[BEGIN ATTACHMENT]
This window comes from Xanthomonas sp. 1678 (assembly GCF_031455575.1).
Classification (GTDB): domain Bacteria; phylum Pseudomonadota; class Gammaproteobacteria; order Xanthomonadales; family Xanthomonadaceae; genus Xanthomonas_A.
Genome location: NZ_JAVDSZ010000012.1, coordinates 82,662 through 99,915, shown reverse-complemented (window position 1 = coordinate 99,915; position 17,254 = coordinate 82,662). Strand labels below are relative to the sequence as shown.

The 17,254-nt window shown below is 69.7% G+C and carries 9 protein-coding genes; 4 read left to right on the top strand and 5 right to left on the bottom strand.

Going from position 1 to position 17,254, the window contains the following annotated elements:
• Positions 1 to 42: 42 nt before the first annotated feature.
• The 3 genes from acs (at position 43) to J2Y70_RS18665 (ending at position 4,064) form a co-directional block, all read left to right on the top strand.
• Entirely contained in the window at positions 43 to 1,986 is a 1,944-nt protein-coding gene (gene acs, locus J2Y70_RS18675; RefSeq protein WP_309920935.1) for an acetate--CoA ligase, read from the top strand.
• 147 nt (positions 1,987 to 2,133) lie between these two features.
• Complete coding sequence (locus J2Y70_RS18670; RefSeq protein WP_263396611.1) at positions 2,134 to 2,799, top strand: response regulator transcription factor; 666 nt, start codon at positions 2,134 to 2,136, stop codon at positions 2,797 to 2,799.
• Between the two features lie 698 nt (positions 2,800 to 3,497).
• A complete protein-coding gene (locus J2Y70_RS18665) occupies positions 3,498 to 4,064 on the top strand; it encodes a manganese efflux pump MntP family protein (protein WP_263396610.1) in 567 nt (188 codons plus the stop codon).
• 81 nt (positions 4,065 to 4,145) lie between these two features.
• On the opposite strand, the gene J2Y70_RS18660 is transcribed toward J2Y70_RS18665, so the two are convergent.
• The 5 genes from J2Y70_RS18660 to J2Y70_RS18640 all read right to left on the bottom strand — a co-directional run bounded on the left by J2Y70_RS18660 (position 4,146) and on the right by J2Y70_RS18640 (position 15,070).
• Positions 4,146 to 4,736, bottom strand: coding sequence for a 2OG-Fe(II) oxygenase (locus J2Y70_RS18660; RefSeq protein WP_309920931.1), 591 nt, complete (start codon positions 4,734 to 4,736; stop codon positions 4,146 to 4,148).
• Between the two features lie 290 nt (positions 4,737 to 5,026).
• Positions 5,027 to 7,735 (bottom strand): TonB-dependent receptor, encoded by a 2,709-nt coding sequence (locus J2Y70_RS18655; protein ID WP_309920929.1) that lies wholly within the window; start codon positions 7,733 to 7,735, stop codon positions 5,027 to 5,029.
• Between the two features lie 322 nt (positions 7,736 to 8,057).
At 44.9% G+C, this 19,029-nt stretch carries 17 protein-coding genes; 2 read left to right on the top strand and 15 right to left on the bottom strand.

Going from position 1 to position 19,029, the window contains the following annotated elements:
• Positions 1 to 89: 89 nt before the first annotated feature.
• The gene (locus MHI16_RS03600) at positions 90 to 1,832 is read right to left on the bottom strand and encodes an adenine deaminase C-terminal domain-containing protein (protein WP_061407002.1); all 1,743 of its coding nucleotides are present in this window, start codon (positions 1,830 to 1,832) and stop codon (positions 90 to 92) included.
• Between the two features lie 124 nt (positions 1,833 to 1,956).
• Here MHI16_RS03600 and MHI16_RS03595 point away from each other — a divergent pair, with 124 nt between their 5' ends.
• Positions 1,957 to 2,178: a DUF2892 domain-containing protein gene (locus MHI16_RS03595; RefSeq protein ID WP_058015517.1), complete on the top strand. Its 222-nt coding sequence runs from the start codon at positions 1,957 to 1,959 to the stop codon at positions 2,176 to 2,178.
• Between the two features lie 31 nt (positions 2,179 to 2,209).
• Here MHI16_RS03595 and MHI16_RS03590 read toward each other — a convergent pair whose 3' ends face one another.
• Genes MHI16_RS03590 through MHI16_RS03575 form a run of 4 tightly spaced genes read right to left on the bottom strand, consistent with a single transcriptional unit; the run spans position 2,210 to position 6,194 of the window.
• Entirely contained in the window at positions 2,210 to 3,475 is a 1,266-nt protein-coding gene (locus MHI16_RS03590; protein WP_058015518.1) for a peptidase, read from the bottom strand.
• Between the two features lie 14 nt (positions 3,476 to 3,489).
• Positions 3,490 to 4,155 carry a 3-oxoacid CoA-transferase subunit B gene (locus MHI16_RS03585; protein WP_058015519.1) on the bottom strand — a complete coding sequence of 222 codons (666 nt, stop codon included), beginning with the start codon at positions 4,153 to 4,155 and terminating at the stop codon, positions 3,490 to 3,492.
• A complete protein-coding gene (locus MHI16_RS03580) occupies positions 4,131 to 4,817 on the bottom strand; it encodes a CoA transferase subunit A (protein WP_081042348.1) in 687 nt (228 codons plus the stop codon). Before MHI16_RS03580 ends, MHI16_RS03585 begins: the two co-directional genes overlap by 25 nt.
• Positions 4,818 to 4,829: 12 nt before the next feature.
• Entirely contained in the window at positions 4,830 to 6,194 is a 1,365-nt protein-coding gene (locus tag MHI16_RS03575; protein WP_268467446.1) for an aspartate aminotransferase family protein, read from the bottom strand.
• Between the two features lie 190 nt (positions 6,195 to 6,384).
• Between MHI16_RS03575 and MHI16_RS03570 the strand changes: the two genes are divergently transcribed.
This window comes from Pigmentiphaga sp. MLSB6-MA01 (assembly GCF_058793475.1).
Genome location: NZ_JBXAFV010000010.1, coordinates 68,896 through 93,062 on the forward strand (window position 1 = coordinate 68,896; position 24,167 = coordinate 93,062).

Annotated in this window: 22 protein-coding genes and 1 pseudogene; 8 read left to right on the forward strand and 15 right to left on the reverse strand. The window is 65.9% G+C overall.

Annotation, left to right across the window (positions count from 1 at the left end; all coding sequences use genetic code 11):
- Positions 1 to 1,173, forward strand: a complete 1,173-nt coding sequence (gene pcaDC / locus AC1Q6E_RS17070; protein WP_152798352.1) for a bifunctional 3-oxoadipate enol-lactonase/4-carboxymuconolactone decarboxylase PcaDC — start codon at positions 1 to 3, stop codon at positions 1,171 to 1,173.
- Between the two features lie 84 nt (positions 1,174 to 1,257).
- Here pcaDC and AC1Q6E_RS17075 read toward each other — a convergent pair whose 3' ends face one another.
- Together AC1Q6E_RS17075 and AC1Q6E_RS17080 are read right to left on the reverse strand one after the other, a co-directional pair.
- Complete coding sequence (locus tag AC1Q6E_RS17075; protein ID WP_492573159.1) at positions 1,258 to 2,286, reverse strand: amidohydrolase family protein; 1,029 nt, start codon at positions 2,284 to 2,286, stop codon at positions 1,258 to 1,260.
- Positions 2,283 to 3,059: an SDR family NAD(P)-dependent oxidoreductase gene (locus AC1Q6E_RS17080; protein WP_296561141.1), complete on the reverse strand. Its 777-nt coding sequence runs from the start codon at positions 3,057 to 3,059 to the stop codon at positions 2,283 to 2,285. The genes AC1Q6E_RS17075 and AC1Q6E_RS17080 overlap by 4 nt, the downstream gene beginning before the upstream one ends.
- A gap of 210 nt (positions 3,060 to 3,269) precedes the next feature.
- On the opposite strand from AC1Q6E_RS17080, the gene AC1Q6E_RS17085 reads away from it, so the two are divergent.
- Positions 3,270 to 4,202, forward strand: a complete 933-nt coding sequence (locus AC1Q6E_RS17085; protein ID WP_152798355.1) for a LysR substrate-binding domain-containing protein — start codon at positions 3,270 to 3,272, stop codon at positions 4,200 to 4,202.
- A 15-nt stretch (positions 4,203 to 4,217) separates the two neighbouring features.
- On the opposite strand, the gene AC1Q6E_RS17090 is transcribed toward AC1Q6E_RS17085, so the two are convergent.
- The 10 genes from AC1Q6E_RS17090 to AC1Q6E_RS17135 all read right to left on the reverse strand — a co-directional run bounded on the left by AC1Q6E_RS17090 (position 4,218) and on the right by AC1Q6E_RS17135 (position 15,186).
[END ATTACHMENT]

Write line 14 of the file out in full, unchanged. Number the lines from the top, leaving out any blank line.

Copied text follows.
• On the opposite strand, the gene J2Y70_RS18660 is transcribed toward J2Y70_RS18665, so the two are convergent.